Morning TV teams feed our need for news
Buzzing, ringing, jangling and other insistent noises pierce the most sacred part of the night with unwelcome assaults on sleep.
Starting at 2 a.m., hands reach out to quiet, if only briefly, that harsh summons from bedside alarm clocks.
Those whose job it is to help Pittsburgh television viewers wake up and be eased gently into a new day know they, too, must give in to their own rude awakenings.
Monday through Friday, the early-morning TV teams hit the floor and the shower, hurry into their clothes, gulp their caffeinated beverages and make the lonely drive to their studios, arriving at unholy hours that range from 3 a.m. to as “late” as 4 a.m. and begin preparing their newscasts.
At 4:30 a.m., the “On Air” sign flashes, and they welcome us to their world.
“Mornings are quickly becoming the time when most people get their news, weather and traffic,” says Demetrius Ivory, meteorologist for WTAE Channel 4 Action News This Morning. Ivory says people in the industry once offered him condolences when he told them what time slot he was on the air.
“Nowadays, it's referred to with envy from other meteorologists that I know,” he says. “To be the forecaster who is there when someone plans their day is not something that I take lightly.”
We want news whenever we are in the mood to get it, “which is all the time,” says Robert Thompson, professor of media and culture and director of the Center for Television and Popular Culture at Syracuse University in New York state.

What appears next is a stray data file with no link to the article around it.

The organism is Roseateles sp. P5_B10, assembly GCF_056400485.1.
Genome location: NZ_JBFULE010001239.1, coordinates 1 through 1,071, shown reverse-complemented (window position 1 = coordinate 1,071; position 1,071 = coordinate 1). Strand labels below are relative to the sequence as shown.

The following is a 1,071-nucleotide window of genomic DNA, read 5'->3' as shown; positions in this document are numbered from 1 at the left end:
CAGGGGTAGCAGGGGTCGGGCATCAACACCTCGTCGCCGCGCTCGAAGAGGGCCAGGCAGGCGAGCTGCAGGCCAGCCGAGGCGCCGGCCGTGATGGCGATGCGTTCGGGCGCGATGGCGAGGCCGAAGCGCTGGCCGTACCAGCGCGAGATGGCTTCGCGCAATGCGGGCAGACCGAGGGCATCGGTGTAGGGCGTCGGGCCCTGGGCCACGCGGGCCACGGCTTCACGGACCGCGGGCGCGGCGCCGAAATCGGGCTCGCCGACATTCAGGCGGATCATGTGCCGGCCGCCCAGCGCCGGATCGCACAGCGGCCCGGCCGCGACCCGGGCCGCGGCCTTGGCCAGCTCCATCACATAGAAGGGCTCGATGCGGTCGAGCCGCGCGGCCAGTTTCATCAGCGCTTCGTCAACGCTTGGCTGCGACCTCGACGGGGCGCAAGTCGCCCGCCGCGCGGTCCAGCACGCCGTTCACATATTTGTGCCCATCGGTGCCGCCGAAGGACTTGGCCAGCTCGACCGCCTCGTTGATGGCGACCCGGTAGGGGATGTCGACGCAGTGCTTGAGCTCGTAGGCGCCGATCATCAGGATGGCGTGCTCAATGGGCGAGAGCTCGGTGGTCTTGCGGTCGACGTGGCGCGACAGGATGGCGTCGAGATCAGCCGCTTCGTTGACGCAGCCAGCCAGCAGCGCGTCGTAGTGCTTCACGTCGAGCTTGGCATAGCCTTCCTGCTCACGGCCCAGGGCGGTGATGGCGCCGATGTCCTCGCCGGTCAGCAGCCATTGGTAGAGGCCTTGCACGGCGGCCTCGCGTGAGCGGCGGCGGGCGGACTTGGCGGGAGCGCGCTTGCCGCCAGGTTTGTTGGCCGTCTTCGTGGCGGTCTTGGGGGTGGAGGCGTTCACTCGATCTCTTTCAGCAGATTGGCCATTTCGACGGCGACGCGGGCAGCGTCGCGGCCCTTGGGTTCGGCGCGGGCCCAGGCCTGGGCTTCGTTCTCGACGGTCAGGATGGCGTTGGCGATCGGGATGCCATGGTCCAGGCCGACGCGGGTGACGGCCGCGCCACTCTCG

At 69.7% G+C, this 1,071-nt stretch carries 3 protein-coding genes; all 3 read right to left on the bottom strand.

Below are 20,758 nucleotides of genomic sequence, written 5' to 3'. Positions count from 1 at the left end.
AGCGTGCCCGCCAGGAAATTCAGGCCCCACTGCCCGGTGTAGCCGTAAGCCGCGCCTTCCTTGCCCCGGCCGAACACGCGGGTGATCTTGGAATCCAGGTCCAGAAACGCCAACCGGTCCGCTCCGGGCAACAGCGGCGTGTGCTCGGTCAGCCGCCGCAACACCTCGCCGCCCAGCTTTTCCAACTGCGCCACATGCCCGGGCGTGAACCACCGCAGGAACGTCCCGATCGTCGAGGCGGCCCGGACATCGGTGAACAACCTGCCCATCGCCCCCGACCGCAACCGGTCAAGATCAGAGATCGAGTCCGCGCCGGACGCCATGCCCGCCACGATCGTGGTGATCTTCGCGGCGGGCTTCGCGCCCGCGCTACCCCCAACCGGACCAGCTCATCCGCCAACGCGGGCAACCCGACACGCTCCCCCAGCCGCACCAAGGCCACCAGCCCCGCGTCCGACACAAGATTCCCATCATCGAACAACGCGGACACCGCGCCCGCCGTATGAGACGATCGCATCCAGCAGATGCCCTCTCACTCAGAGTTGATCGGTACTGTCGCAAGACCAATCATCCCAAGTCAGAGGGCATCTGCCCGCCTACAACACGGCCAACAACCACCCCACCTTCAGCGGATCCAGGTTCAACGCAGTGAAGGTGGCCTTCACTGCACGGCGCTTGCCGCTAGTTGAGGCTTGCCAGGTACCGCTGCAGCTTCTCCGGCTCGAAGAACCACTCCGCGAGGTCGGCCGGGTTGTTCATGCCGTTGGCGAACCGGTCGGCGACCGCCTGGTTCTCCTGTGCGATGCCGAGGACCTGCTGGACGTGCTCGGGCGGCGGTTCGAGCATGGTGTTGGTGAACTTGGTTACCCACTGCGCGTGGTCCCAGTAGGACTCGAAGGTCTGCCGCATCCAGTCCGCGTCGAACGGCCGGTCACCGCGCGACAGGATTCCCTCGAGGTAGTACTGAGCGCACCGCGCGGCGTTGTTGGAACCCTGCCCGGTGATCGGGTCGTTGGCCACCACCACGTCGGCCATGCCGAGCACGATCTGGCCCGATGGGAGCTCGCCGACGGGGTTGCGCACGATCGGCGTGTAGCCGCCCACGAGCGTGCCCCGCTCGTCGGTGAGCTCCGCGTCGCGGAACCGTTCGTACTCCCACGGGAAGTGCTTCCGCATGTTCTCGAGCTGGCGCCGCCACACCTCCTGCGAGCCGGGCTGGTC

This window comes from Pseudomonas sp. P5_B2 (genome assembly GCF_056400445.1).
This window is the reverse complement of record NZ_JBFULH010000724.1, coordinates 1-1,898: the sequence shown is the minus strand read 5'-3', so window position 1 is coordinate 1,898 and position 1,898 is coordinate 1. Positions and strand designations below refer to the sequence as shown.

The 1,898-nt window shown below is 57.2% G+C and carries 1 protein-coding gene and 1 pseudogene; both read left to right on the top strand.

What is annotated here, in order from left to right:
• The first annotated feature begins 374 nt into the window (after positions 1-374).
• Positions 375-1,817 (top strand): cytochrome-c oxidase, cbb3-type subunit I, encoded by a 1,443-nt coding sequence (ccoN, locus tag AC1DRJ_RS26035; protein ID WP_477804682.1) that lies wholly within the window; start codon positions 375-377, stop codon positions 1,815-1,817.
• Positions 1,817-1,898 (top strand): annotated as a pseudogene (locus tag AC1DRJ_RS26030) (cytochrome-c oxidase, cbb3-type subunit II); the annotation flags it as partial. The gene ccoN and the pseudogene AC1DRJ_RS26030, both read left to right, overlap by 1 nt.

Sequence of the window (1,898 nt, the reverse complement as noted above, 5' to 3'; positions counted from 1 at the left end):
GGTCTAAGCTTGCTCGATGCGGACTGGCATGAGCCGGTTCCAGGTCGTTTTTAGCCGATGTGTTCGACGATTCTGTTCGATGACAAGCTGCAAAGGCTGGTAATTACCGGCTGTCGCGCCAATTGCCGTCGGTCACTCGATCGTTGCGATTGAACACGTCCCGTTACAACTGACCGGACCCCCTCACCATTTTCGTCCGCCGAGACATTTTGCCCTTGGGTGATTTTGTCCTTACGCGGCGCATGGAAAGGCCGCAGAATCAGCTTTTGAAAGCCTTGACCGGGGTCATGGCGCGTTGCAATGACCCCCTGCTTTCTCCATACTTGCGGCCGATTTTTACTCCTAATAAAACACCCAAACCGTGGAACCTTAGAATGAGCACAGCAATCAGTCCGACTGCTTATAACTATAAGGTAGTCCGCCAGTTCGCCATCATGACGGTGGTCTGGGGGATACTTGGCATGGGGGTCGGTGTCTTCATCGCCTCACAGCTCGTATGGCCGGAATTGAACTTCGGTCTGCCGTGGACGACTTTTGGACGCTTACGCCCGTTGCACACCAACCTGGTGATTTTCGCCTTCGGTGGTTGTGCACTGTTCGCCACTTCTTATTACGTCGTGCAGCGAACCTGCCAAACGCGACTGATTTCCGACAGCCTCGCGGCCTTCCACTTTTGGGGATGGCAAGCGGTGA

And that mood includes 4:30 a.m., when Pittsburgh television stations and those in many markets across the nation begin their local news broadcasts.
“One of the times we want local news is when we are headed out to that local environment in the morning,” says Thompson, author of six books, including “Television's Second Golden Age.”
“That really practical information, including traffic, weather and sometimes local sports scores, is something local news delivers and which the networks can't give,” he says.
Ratings have increased locally in the mornings across the industry because of increased programming, Thompson says. Local stations are now accommodating and recognizing the fact that there is a small but substantial audience operational even at 4:30 a.m. “and they will turn their TV on if something is there.”
He cites one study reporting that in 1995, 8 percent of TV households were on at 4:30 a.m., and that figure had doubled to 16 percent by 2010.